The Spectator

Portrait of the Week - 26 March 2005

A speedy round-up of the week's news

Text settings

Private Johnson Beharry, 25, was awarded the Victoria Cross for valour on 1 May 2004 during an incident in Iraq. The government admitted that Camilla Parker Bowles would become Queen if she was married to the Prince of Wales when he became King. Mr Michael Howard, the leader of the Conservative party, said he would give parliamentary time if he were prime minister to a Bill to reduce the upper limit for abortion from 24 to 20 weeks. Cardinal Cormac Murphy-O’Connor, the Archbishop of Westminster, said, ‘The policy supported by Mr Howard is one that we would also commend, on the way to a full abandonment of abortion.’ Mr Tony Blair, the Prime Minister, said it should not be an election issue. The Archbishop of Canterbury, Dr Rowan Williams, said there was ‘more and more of a shared unhappiness and bewilderment around our law and its effects’. West Mercia Crown Prosecution Service announced that no prosecution would be pursued in the case of a late abortion in 2001 of a child with a cleft palate that had been brought for judicial review by the Revd Joanna Jepson. Mr Bob Quick, the Chief Constable of Surrey, said that constables spent nearly 90 per cent of their time filling in forms instead of fighting crime. A fraud case involving the building of London’s Jubilee line extension collapsed after two years; there will be no retrial. Police foiled a computer raid on the London branch of Sumitomo bank that would have sent £220 million to ten bank accounts around the world. An opinion poll by YouGov found that 40 per cent wanted Mr Gordon Brown as prime minister, and 30 per cent Mr Blair. GNER paid £1.3 billion for the East Coast mainline 10-year franchise. Mrs Margaret Dixon had a successful operation on her shoulder — which had been postponed several times last year and made into a political symbol — at Warrington General Hospital. A dry winter brought early hosepipe bans in southern England.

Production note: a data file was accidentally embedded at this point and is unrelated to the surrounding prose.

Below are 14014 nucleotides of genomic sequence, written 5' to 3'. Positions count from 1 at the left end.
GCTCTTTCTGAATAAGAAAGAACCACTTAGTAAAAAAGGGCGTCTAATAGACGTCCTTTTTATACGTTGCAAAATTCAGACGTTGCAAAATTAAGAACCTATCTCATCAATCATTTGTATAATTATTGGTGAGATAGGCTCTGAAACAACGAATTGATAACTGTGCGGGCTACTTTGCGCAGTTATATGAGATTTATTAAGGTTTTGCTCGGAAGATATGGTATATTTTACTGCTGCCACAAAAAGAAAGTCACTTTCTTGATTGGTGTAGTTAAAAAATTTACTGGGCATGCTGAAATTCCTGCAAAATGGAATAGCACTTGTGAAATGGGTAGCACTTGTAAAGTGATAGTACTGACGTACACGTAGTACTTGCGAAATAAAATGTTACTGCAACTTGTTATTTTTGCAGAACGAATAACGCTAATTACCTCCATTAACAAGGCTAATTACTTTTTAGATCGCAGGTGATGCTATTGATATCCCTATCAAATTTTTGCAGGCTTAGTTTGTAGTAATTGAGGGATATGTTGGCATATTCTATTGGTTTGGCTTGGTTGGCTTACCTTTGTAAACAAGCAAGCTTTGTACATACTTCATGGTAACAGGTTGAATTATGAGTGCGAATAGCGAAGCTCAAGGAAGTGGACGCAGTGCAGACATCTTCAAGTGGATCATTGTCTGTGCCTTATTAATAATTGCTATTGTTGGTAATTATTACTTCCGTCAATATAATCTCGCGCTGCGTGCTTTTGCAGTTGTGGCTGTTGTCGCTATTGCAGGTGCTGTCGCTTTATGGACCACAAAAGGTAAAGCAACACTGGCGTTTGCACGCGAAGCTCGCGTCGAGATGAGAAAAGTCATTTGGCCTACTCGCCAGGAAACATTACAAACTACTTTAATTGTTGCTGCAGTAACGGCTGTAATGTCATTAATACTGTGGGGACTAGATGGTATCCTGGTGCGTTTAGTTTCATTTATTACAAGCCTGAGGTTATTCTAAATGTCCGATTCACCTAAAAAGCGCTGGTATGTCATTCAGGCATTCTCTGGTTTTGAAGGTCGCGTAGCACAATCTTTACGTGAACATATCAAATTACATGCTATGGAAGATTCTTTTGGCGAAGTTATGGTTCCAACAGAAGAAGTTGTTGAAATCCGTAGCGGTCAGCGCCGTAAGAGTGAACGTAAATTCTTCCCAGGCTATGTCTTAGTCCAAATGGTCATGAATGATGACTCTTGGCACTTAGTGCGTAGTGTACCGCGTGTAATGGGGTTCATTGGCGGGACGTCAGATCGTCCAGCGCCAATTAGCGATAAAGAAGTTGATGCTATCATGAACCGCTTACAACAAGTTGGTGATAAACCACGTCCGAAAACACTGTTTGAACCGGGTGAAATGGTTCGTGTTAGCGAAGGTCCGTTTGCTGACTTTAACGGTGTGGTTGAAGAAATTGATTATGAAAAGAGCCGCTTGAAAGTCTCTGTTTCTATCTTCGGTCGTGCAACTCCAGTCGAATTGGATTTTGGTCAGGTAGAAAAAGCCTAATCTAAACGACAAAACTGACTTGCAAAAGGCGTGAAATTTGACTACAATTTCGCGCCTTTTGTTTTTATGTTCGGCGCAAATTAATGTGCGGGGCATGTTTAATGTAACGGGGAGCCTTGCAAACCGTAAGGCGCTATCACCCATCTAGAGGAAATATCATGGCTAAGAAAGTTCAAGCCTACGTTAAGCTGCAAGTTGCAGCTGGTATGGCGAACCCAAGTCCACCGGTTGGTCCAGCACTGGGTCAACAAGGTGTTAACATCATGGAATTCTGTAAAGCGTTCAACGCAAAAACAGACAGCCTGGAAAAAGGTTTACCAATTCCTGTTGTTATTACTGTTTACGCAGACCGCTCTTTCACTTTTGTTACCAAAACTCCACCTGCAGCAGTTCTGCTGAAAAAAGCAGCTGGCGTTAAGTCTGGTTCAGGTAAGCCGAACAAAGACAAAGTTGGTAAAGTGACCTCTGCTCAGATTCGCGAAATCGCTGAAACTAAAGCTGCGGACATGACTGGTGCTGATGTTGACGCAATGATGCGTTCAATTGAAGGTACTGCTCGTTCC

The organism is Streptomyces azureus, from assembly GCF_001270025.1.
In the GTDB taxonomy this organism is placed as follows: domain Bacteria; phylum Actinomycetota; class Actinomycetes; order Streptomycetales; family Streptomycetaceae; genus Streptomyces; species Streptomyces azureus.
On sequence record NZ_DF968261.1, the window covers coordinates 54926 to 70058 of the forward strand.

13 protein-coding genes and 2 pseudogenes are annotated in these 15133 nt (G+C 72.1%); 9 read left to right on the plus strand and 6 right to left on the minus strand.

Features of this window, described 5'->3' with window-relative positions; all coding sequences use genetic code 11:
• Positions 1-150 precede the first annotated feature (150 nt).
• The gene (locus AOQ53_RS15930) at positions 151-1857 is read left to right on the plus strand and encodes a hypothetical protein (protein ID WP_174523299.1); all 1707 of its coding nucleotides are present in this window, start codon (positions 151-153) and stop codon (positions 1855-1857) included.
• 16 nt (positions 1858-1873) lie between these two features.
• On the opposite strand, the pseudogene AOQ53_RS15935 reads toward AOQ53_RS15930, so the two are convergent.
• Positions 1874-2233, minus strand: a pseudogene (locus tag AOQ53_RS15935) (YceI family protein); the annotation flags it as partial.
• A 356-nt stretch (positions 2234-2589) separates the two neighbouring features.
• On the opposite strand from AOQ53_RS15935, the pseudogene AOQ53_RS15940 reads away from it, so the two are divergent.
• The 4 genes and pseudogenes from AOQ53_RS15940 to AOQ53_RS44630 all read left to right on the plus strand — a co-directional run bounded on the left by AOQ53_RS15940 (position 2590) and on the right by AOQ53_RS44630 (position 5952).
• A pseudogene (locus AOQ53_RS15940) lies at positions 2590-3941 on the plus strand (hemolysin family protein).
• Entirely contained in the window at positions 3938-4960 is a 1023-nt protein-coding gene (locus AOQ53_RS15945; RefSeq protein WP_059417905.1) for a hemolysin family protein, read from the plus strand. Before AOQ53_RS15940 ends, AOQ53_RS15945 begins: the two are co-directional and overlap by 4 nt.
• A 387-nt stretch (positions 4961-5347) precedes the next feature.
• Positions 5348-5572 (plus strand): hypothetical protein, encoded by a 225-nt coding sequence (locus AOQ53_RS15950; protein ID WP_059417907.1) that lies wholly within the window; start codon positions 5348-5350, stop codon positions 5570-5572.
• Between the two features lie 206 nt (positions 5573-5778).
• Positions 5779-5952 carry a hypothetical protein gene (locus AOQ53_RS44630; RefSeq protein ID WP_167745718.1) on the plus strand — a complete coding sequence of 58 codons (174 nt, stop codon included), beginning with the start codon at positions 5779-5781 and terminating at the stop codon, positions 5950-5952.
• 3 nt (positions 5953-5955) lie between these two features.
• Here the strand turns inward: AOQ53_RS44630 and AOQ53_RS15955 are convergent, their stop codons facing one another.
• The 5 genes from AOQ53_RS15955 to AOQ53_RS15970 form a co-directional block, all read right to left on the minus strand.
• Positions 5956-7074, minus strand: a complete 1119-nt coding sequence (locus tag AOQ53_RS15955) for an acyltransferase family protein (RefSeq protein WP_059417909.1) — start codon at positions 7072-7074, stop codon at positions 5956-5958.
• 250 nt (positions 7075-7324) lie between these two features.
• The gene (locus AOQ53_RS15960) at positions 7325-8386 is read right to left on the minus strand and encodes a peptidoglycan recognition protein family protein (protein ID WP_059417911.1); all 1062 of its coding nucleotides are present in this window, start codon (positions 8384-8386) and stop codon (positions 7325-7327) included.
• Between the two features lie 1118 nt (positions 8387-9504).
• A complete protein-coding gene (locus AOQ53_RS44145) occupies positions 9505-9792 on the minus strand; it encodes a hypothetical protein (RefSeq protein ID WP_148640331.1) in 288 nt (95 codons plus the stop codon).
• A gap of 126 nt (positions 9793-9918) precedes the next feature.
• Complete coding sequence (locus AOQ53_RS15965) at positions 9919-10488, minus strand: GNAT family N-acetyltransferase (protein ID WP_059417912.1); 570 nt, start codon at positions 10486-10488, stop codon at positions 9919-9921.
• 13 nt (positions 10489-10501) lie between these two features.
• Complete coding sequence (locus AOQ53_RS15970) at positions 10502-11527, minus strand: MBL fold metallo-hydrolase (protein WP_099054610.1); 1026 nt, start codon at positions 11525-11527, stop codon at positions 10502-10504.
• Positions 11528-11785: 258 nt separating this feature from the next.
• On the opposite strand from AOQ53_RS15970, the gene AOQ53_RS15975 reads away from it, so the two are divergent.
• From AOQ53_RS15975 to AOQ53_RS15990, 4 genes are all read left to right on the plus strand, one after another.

European Union finance ministers agreed to adjust rules in the stability and growth pact; Mr Gordon Brown, the British Chancellor of the Exchequer, said this would make it even harder for Britain to join the euro zone. Mr Kofi Annan, the Secretary General of the United Nations, proposed in a 62-page report to reform the organisation; the Security Council could be expanded either by the addition of six new permanent members to Britain, China, France, Russia and the United States or by adding a third tier of semi-permanent members. President George Bush nominated Mr Paul Wolfowitz as the next head of the World Bank. He later received the five sisters and fiancée of the murdered Robert McCartney at the White House on St Patrick’s Day. Mr Bush signed into law at 1.11 a.m., after returning to the White House from Texas, a Bill passed by Congress allowing the parents of Terri Schiavo, 41, who has been in a coma for 15 years, to apply to a federal court to have water and food restored to her after her husband got the feeding tube removed; but the federal court did not order its restoration. A teenager shot dead his grandfather and eight others before killing himself at a high school in the Red Lake Indian reservation in northern Minnesota. Spain applied for the extradition of Moutaz Almallah Dabas, a Spanish citizen arrested in Slough, Berkshire, a day after his brother, Mohammed Almallah Dabas, a Syrian, was arrested in Madrid in connection with the bombs that killed 191 there in March 2004. A car bomb at the Doha Players theatre in Qatar killed a British man, Jonathan Adams. There was political unrest in Kyrgyzstan. George Kennan, author in 1946 of the long telegram that shaped American policy in the Cold War, died, aged 101. The Internet search engine Ask Jeeves was sold for £1 billion. Switzerland plans to wrap its largest glaciers in foil to stop them melting so fast.